Contributor

Lorelei Simpson Rowe

Abstract

Estimates suggest up to 80% of women are victims of some form of sexual violence. Assertiveness training programs are preventative interventions that empower women with skills to refuse and/or escape unwanted sexual situations. These interventions are efficacious at reducing sexual violence victimization over time but are limited in their dissemination potential. Web-based programs are an alternative that may increase dissemination, although evaluation is needed regarding their efficacy. The current study evaluates the feasibility and efficacy of an assertive resistance training program, My Voice/My Choice (MVMC), for female college students. We hypothesized participation in web-based MVMC would be associated with lower rates of sexual violence victimization over the follow-up period. We also hypothesized that participants who complete web-based MVMC would report fewer barriers to using assertive resistance skills, increased confidence in using assertive resistance skills, reductions in intent to use passive and polite resistance, and increased intent to use assertive resistance. A sample of female college students (n = 141) completed a baseline assessment before they were randomly assigned to participation in MVMC or an active control condition. Participants were contacted one month after baseline and at the end of the semester to complete online follow-up questionnaires. Overall, participants reported general satisfaction with and enjoyment of MVMC. Results also supported the efficacy of MVMC for reducing unwanted sexual contact over one- vi month. Furthermore, Number Needed to Treat (NNT) analyses indicated only six participants completing web-based MVMC would reduce occurrence of any form of sexual victimization by one, and seven participants completing web-based MVMC would reduce the occurrence of unwanted sexual contact by one. Findings from this study demonstrate initial promise for webbased MVMC at reducing unwanted sexual contact for female college students and offer suggestions for improving the program for dissemination with future groups of college women.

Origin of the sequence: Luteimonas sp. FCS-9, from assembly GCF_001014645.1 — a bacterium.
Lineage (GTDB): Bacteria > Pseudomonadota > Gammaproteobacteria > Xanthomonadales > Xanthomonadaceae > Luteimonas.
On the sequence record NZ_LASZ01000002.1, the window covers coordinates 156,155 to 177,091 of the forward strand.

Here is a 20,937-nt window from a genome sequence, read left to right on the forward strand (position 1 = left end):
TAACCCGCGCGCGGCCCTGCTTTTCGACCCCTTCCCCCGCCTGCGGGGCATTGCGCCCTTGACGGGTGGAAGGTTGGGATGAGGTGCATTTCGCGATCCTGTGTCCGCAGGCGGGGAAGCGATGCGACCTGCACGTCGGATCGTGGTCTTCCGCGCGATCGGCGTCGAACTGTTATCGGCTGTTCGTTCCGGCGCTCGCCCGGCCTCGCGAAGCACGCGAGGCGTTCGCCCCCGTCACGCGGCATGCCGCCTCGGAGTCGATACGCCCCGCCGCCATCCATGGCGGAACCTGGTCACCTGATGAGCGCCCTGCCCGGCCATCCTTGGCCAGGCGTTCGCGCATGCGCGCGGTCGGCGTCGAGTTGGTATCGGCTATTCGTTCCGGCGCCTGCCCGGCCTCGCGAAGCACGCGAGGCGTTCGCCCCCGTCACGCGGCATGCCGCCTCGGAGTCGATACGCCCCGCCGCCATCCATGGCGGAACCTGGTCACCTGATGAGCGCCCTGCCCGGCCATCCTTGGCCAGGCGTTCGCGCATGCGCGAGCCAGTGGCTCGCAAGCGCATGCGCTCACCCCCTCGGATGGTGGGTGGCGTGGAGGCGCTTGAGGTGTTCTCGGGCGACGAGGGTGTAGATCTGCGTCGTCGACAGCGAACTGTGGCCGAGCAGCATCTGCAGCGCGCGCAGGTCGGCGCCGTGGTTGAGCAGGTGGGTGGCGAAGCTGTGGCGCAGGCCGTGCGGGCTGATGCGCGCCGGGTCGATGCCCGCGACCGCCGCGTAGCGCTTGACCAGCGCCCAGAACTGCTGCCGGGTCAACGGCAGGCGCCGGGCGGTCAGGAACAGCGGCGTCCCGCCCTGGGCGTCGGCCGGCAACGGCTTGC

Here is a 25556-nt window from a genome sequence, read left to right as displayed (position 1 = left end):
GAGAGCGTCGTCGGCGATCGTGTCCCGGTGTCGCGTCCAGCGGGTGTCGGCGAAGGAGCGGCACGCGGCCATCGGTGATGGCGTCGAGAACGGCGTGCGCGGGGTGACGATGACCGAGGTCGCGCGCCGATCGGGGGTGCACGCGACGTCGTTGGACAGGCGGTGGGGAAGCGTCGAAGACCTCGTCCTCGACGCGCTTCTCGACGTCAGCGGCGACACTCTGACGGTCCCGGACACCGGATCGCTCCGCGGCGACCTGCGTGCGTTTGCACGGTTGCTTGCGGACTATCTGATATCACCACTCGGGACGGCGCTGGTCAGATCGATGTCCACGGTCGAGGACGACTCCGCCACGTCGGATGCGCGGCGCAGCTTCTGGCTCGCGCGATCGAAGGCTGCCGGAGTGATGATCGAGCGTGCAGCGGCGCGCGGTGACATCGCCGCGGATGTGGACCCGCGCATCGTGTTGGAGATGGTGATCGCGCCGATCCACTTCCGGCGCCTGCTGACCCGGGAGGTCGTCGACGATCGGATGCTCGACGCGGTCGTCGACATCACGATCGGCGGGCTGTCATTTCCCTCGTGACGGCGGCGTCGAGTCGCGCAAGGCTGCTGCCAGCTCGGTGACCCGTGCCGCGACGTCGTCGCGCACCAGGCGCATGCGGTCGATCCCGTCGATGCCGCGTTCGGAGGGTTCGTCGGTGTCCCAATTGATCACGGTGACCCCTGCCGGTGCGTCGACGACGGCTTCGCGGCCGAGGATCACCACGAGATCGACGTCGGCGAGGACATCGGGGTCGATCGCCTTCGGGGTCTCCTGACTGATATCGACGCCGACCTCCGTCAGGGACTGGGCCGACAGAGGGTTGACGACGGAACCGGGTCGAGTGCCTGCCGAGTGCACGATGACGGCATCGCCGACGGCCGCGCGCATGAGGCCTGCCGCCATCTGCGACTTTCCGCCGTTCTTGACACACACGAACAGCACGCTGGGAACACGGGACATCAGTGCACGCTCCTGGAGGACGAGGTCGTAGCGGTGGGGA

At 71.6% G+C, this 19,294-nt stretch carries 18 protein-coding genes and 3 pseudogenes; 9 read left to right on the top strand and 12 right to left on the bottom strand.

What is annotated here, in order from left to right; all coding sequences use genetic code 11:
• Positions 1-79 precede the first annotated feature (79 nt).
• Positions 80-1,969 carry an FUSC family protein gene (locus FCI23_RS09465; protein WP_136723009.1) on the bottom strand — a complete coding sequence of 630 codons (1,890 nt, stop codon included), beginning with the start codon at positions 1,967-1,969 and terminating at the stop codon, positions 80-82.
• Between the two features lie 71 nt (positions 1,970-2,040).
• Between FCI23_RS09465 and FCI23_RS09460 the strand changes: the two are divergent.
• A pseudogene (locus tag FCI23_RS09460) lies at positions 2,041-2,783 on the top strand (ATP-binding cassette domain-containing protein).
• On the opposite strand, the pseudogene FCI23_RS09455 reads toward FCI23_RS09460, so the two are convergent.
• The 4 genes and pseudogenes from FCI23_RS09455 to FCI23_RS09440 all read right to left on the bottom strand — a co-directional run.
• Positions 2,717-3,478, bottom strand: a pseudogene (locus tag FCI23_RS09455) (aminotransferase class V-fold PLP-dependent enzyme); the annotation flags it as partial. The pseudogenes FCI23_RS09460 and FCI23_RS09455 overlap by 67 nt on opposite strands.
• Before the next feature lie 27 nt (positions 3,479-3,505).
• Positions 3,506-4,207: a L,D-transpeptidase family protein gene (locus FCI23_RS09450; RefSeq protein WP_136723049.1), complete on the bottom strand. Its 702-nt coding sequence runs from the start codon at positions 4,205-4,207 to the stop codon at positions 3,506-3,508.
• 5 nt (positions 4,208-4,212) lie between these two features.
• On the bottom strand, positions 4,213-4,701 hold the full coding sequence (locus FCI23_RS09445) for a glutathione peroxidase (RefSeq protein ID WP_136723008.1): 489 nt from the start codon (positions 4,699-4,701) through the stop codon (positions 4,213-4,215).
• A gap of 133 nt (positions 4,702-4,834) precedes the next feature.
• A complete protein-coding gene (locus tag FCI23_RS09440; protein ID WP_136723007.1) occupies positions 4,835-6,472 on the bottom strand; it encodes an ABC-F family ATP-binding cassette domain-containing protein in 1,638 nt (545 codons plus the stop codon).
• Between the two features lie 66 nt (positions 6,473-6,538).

Degree Date

Summer 8-6-2019

Document Type

Thesis

Degree Name

M.A.

Department

Psychology

Advisor

Lorelei Simpson Rowe

Second Advisor

Ernest Jouriles

Third Advisor

David Rosenfield

Subject Area

Psychology, Clinical

Number of Pages

54

Creative Commons License

Creative Commons Attribution-Noncommercial 4.0 License
This work is licensed under a Creative Commons Attribution-Noncommercial 4.0 License

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